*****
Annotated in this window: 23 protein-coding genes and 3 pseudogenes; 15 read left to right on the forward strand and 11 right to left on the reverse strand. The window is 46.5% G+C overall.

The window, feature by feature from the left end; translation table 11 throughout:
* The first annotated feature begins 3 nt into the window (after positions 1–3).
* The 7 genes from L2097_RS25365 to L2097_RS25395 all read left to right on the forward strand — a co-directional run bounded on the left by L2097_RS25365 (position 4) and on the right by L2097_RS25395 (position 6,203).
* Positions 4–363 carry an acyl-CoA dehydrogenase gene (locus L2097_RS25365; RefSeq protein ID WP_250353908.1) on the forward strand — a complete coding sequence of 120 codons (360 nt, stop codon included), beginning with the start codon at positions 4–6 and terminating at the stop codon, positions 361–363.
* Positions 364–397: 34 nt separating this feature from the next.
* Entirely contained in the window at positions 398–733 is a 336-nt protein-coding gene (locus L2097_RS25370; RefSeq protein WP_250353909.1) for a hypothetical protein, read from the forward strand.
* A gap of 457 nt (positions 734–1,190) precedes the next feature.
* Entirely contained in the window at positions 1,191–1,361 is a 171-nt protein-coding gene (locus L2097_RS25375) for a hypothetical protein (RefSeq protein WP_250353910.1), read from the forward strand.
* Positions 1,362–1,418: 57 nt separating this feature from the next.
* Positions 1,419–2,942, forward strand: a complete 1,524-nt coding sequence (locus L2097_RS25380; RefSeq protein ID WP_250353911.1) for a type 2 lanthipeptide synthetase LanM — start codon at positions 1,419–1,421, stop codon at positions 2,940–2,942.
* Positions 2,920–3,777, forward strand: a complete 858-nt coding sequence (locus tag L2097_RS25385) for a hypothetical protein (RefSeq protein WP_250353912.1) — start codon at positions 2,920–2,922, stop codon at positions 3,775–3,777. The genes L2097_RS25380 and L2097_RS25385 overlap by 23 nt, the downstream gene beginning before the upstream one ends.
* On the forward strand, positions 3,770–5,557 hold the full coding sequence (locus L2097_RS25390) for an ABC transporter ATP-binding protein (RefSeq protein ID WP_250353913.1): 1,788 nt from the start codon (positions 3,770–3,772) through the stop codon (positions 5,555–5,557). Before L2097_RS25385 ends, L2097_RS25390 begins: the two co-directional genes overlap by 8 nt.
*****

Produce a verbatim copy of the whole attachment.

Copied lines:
Annotated in this window: 23 protein-coding genes and 3 pseudogenes; 15 read left to right on the forward strand and 11 right to left on the reverse strand. The window is 46.5% G+C overall.

The window, feature by feature from the left end; translation table 11 throughout:
* The first annotated feature begins 3 nt into the window (after positions 1–3).
* The 7 genes from L2097_RS25365 to L2097_RS25395 all read left to right on the forward strand — a co-directional run bounded on the left by L2097_RS25365 (position 4) and on the right by L2097_RS25395 (position 6,203).
* Positions 4–363 carry an acyl-CoA dehydrogenase gene (locus L2097_RS25365; RefSeq protein ID WP_250353908.1) on the forward strand — a complete coding sequence of 120 codons (360 nt, stop codon included), beginning with the start codon at positions 4–6 and terminating at the stop codon, positions 361–363.
* Positions 364–397: 34 nt separating this feature from the next.
* Entirely contained in the window at positions 398–733 is a 336-nt protein-coding gene (locus L2097_RS25370; RefSeq protein WP_250353909.1) for a hypothetical protein, read from the forward strand.
* A gap of 457 nt (positions 734–1,190) precedes the next feature.
* Entirely contained in the window at positions 1,191–1,361 is a 171-nt protein-coding gene (locus L2097_RS25375) for a hypothetical protein (RefSeq protein WP_250353910.1), read from the forward strand.
* Positions 1,362–1,418: 57 nt separating this feature from the next.
* Positions 1,419–2,942, forward strand: a complete 1,524-nt coding sequence (locus L2097_RS25380; RefSeq protein ID WP_250353911.1) for a type 2 lanthipeptide synthetase LanM — start codon at positions 1,419–1,421, stop codon at positions 2,940–2,942.
* Positions 2,920–3,777, forward strand: a complete 858-nt coding sequence (locus tag L2097_RS25385) for a hypothetical protein (RefSeq protein WP_250353912.1) — start codon at positions 2,920–2,922, stop codon at positions 3,775–3,777. The genes L2097_RS25380 and L2097_RS25385 overlap by 23 nt, the downstream gene beginning before the upstream one ends.
* On the forward strand, positions 3,770–5,557 hold the full coding sequence (locus L2097_RS25390) for an ABC transporter ATP-binding protein (RefSeq protein ID WP_250353913.1): 1,788 nt from the start codon (positions 3,770–3,772) through the stop codon (positions 5,555–5,557). Before L2097_RS25385 ends, L2097_RS25390 begins: the two co-directional genes overlap by 8 nt.